GENERAL OCCUPATIONAL INFO
Whenever you suspect you have sustained an injury or illness due to an occupational exposure you must file a report immediately. You do not need to have supporting medical documentation at the time you file the report, just your belief. Failure to file the report within the time frame in the statues can result in a lost of benefits and the ability to later sue.
NIOSH Pocket Guide to Chemical Hazards http://www.cdc.gov/niosh/npg/npgd0041.html
Exposure Routes inhalation, ingestion, skin and/or eye contact Symptoms Asbestosis (chronic exposure): dyspnea (breathing difficulty), interstitial fibrosis, restricted pulmonary function, finger clubbing; irritation eyes; [Potential occupational carcinogen]
NIOSH considers asbestos (i.e., actinolite, amosite, anthophyllite, chrysotile, crocidolite, and tremolite) to be a potential occupational carcinogen and recommends that exposures be reduced to the lowest possible concentration.
For asbestos fibers >5 micrometers in length, NIOSH recommends a REL of 100,000 fibers per cubic meter of air (100,000 fibers/m3), which is equal to 0.1 fiber per cubic centimeter of air (0.1 fiber/cm3), as determined by a 400-liter air sample collected over 100 minutes and NIOSH Analytical Method #7400.
As found in 29 CFR 1910.1001, the OSHA PEL for asbestos fibers (i.e., actinolite asbestos, amosite, anthophyllite asbestos, chrysotile, crocidolite, and tremolite asbestos) is an 8-hour TWA airborne concentration of 0.1 fiber (longer than 5 micrometers and having a length-to-diameter ratio of at least 3 to 1) per cubic centimeter of air (0.1 fiber/cm3), as determined by the membrane filter method at approximately 400X magnification with phase contrast illumination. No worker should be exposed in excess of 1 fiber/cm3 (excursion limit)as averaged over a sampling period of 30 minutes.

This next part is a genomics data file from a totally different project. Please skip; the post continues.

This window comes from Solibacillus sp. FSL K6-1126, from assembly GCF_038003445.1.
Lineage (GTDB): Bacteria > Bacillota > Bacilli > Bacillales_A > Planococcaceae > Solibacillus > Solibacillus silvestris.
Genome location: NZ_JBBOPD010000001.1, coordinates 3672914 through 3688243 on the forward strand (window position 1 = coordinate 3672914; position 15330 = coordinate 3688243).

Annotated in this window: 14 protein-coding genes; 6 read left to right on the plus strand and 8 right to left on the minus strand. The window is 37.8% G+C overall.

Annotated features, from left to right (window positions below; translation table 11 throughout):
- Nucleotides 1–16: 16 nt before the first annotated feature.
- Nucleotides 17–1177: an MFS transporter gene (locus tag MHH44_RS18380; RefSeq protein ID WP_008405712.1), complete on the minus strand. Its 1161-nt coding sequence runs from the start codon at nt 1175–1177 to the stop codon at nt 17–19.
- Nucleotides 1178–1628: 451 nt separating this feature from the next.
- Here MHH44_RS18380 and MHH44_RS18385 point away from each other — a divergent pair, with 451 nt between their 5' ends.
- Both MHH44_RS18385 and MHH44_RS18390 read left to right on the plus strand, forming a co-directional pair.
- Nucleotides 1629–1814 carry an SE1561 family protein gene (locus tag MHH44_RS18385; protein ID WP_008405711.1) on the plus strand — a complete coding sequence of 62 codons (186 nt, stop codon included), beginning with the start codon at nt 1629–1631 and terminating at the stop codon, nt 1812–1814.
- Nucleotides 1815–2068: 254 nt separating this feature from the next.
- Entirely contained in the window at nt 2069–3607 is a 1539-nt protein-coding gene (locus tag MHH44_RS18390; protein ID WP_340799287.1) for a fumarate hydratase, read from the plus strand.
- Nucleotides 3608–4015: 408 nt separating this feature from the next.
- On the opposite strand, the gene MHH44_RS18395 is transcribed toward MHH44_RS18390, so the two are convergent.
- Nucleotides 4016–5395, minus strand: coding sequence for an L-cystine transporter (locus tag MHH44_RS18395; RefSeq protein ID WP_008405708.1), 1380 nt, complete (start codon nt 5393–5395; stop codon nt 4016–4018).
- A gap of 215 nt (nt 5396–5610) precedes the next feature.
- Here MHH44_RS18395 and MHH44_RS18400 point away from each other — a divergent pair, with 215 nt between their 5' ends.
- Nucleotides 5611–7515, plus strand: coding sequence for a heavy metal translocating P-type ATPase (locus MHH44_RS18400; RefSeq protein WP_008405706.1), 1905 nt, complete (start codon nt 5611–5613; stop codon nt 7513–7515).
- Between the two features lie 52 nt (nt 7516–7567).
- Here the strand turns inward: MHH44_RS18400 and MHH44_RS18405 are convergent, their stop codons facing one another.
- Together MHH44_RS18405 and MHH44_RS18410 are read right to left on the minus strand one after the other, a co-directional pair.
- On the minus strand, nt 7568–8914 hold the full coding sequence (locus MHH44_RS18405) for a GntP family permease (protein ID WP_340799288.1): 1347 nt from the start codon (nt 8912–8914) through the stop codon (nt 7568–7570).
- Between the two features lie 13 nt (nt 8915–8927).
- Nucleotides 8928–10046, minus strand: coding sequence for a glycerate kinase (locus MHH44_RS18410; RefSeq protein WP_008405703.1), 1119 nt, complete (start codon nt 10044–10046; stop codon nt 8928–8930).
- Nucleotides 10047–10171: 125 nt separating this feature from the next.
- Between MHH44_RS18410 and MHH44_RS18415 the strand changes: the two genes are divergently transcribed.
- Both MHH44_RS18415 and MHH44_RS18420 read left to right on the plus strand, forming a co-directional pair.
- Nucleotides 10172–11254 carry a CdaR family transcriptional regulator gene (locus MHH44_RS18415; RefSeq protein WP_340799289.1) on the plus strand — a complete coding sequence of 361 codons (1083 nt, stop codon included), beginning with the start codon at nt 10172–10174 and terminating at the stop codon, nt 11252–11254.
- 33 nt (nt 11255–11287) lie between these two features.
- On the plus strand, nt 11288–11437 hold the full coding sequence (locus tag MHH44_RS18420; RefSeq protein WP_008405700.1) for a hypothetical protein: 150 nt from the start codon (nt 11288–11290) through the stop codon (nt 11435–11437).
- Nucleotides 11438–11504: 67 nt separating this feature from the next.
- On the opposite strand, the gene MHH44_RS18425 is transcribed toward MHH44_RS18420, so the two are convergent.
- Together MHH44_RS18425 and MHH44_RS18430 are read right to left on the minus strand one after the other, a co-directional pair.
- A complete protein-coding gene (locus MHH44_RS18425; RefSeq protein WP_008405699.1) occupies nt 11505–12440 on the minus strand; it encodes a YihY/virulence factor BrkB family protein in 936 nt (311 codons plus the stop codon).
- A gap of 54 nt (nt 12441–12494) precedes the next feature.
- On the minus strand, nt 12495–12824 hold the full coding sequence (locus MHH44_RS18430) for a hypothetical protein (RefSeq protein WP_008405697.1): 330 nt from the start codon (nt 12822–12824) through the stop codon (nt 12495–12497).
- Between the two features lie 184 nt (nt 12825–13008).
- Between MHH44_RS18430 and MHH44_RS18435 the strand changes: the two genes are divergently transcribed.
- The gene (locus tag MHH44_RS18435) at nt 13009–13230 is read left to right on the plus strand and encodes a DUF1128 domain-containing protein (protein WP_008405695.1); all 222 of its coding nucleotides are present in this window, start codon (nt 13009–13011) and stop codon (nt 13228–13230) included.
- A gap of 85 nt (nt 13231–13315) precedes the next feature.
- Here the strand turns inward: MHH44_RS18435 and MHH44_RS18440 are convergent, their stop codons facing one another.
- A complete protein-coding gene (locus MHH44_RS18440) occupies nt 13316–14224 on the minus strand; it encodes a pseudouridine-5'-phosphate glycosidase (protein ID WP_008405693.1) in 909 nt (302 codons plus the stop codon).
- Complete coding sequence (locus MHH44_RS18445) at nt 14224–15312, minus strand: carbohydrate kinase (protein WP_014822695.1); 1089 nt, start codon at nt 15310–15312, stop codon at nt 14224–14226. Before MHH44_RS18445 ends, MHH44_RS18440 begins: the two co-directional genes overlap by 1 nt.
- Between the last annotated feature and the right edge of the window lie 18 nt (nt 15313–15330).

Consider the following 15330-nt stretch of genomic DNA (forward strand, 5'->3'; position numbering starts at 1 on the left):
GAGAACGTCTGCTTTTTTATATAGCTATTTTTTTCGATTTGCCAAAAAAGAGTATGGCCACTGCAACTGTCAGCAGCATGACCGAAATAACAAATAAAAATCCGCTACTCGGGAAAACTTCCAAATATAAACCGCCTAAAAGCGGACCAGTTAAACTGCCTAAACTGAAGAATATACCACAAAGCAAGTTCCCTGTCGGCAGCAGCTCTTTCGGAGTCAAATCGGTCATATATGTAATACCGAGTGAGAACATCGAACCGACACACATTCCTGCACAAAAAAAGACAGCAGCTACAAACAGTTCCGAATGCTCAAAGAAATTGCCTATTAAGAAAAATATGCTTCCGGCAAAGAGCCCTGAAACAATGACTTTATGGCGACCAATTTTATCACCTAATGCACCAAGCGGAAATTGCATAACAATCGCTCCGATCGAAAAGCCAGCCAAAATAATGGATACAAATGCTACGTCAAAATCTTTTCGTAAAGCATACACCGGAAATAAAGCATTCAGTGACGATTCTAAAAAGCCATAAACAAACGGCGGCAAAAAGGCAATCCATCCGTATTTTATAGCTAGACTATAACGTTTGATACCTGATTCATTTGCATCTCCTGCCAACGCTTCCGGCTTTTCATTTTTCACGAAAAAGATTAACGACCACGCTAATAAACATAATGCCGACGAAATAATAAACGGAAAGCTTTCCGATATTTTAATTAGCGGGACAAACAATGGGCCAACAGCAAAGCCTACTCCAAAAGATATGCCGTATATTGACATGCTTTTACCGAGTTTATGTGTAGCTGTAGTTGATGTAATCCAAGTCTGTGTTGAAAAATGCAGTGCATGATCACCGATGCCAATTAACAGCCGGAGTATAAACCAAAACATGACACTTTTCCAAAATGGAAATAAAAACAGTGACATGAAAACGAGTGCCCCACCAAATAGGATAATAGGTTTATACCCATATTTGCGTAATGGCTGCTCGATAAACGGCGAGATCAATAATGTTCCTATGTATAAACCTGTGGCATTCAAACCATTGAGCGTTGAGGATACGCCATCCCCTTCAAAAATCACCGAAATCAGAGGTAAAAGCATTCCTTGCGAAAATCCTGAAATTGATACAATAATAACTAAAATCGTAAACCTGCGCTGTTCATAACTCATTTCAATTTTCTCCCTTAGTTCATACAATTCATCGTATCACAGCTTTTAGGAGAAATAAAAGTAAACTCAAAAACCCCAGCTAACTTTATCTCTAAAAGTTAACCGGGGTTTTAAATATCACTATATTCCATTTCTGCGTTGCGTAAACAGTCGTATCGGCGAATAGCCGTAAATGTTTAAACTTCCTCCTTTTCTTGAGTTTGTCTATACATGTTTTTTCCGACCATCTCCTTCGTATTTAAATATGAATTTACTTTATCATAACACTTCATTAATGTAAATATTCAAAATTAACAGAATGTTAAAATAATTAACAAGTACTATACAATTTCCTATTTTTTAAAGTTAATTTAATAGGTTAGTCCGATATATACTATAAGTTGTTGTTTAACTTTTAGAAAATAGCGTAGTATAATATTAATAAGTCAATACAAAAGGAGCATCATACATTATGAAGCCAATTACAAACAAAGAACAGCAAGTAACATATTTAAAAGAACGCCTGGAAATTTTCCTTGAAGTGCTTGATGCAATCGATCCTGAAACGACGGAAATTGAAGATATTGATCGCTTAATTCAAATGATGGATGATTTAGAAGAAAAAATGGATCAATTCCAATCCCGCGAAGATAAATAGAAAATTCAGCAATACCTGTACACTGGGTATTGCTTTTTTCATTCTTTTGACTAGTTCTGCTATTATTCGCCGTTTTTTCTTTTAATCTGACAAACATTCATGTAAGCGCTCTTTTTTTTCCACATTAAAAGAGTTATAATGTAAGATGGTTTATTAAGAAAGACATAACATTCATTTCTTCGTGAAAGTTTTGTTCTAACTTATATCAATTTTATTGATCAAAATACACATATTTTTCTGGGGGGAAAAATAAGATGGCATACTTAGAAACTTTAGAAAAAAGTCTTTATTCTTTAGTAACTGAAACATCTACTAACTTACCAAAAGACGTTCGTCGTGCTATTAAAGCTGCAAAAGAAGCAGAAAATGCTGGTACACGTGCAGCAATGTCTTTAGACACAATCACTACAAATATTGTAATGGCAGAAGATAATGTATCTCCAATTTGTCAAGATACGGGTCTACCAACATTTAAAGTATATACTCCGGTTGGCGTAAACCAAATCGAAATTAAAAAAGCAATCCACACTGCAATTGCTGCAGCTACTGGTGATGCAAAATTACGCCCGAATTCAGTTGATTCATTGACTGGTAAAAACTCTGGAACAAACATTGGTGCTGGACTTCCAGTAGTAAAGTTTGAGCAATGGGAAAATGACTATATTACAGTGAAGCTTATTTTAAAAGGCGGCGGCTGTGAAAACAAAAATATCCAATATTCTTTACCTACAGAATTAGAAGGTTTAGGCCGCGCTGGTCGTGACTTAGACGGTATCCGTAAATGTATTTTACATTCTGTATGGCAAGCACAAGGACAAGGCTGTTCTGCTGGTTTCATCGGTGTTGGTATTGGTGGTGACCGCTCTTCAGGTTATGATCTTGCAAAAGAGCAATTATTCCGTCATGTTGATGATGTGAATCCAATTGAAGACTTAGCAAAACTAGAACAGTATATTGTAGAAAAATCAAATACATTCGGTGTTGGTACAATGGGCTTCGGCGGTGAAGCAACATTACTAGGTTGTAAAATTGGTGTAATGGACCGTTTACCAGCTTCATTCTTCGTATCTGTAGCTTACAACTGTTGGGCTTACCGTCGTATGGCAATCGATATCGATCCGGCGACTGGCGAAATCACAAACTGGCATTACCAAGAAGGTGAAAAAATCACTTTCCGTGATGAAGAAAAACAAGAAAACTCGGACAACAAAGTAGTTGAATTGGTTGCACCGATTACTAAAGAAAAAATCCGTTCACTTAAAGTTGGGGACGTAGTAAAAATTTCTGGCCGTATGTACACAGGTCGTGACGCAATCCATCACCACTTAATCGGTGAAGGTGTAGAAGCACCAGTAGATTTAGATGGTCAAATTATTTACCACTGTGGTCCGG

Your physician and an occupational and environmental health physician should evaluate your symptoms. Typically rashes are not a sign of asbestos disease but anyone can be allergic to anything. An allergic reaction to an exposure in the workplace is an occupational disease (i.e. latex gloves). You should ask for a copy of the indoor air quality (IAQ) evaluation conducted after the incident. If the IAQ has not been done, then officially request it.
You will be required to be seen by your employer's and their insurer's physician(s). This is a normal part of the process.
A FEW VAGUE LEGALITIES
In many localities workers comp attorney fees would come from your award, which is already preset by the statues. Unlike civil product liability cases you can not get a plaintiff's award plus the attorney fees. The local commission and legislature set worker compensation rates. You can not get more then what has been legislated.
Citations from OSHA do not automatically mean that an injury happen. Frequently a citation is negotiated away or amount lowered. The citation could be because they asked a random employee in a hallway questions about a hazard-mitigating plan that the employee could not answer.